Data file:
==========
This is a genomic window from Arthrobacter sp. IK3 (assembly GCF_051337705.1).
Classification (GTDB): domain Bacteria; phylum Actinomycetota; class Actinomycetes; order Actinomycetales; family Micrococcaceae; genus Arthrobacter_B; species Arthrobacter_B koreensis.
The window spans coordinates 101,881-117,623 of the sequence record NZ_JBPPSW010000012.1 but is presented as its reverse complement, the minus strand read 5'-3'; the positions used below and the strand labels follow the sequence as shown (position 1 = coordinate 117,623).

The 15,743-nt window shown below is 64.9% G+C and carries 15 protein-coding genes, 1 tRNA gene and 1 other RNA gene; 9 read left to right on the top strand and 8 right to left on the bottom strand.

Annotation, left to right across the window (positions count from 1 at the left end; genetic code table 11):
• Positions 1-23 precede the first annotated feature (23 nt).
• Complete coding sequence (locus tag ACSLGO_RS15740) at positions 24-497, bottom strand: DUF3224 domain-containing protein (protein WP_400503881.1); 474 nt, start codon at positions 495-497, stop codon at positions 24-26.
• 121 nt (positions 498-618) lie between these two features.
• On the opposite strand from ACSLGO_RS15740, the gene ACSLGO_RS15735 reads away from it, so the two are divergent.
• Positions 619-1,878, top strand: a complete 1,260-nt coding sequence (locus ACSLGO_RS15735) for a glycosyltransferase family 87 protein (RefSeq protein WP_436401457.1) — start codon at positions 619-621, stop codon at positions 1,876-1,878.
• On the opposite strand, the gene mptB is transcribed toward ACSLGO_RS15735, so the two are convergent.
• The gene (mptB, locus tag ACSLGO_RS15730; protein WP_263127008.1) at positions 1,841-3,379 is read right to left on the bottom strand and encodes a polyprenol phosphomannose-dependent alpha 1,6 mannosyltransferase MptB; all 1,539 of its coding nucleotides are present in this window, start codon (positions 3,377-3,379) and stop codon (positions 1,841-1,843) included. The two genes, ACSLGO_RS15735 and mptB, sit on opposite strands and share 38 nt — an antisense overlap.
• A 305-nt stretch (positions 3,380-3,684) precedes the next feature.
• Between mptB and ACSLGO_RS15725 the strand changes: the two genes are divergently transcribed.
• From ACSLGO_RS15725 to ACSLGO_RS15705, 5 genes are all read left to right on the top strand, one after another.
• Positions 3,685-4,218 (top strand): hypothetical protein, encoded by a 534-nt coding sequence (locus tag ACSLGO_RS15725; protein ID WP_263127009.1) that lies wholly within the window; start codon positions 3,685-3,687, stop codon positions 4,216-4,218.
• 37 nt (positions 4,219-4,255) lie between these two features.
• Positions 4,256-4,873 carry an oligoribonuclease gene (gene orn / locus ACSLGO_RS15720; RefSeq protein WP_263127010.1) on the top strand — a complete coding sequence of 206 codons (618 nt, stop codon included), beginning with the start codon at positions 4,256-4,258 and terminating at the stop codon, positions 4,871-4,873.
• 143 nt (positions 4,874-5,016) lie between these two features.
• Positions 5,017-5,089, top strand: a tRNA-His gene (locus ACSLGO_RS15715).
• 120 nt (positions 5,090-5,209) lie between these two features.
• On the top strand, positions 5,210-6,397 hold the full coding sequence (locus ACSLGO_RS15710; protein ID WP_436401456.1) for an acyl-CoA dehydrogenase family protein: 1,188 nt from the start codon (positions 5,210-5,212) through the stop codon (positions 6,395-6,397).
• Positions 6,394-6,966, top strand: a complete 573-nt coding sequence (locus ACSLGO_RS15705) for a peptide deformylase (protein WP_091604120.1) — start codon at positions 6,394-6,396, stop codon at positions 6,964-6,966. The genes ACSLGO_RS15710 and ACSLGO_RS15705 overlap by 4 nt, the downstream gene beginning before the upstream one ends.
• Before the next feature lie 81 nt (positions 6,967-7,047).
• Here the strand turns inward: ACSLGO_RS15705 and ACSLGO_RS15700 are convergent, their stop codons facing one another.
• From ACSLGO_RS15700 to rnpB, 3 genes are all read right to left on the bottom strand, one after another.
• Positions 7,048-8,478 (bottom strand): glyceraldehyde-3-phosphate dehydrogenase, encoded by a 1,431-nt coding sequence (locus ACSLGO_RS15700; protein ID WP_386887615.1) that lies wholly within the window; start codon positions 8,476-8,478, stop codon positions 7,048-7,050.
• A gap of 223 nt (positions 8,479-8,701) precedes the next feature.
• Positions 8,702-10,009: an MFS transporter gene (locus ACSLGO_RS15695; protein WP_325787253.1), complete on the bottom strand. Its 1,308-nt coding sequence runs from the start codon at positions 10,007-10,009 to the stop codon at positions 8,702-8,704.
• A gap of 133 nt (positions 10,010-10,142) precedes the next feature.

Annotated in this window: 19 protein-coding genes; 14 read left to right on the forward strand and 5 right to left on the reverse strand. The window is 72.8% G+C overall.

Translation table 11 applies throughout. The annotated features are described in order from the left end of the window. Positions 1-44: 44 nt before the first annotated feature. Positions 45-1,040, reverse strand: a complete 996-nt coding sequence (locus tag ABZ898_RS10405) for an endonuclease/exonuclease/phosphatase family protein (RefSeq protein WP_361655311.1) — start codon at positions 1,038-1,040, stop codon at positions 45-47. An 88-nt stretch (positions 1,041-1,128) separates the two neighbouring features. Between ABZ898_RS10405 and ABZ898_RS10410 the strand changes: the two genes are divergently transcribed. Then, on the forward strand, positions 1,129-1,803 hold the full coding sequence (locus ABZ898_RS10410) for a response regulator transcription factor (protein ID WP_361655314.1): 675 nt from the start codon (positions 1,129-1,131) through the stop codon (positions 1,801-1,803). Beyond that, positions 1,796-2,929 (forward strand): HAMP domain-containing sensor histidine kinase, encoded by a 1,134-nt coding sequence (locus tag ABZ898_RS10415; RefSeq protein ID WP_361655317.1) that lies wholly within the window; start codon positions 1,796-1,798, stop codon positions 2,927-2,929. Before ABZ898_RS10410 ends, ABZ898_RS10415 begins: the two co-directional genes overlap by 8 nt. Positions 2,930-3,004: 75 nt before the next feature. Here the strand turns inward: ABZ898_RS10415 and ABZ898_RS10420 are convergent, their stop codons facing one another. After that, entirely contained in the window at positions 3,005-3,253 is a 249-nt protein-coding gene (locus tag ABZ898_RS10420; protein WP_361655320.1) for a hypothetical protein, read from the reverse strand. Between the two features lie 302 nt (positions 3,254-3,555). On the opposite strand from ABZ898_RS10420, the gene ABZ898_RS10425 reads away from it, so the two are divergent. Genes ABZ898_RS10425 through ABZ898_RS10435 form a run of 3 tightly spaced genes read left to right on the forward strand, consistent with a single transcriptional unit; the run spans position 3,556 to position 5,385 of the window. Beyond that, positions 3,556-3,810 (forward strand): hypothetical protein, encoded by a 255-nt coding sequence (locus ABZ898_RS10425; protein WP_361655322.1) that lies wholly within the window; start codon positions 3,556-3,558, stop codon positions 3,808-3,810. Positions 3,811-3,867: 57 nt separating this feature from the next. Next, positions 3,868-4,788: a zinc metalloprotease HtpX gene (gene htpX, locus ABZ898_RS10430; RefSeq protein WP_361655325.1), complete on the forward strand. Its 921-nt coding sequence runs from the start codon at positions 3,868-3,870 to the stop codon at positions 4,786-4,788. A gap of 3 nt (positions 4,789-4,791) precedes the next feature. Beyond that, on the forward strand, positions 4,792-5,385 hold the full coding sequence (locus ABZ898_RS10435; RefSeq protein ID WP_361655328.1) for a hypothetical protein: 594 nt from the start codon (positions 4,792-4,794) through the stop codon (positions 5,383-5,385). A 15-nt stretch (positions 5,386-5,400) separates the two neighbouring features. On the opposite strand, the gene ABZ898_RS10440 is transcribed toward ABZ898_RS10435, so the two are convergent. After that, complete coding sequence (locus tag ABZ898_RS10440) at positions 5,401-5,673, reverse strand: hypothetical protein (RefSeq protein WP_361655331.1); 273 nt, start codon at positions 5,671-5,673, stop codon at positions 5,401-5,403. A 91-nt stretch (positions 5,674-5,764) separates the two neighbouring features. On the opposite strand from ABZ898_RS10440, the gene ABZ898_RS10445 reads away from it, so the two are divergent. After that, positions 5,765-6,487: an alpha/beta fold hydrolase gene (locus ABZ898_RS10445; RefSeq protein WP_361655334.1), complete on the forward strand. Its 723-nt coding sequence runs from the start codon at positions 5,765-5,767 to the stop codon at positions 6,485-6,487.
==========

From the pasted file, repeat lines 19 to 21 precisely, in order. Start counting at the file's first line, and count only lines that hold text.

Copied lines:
• 143 nt (positions 4,874-5,016) lie between these two features.
• Positions 5,017-5,089, top strand: a tRNA-His gene (locus ACSLGO_RS15715).
• 120 nt (positions 5,090-5,209) lie between these two features.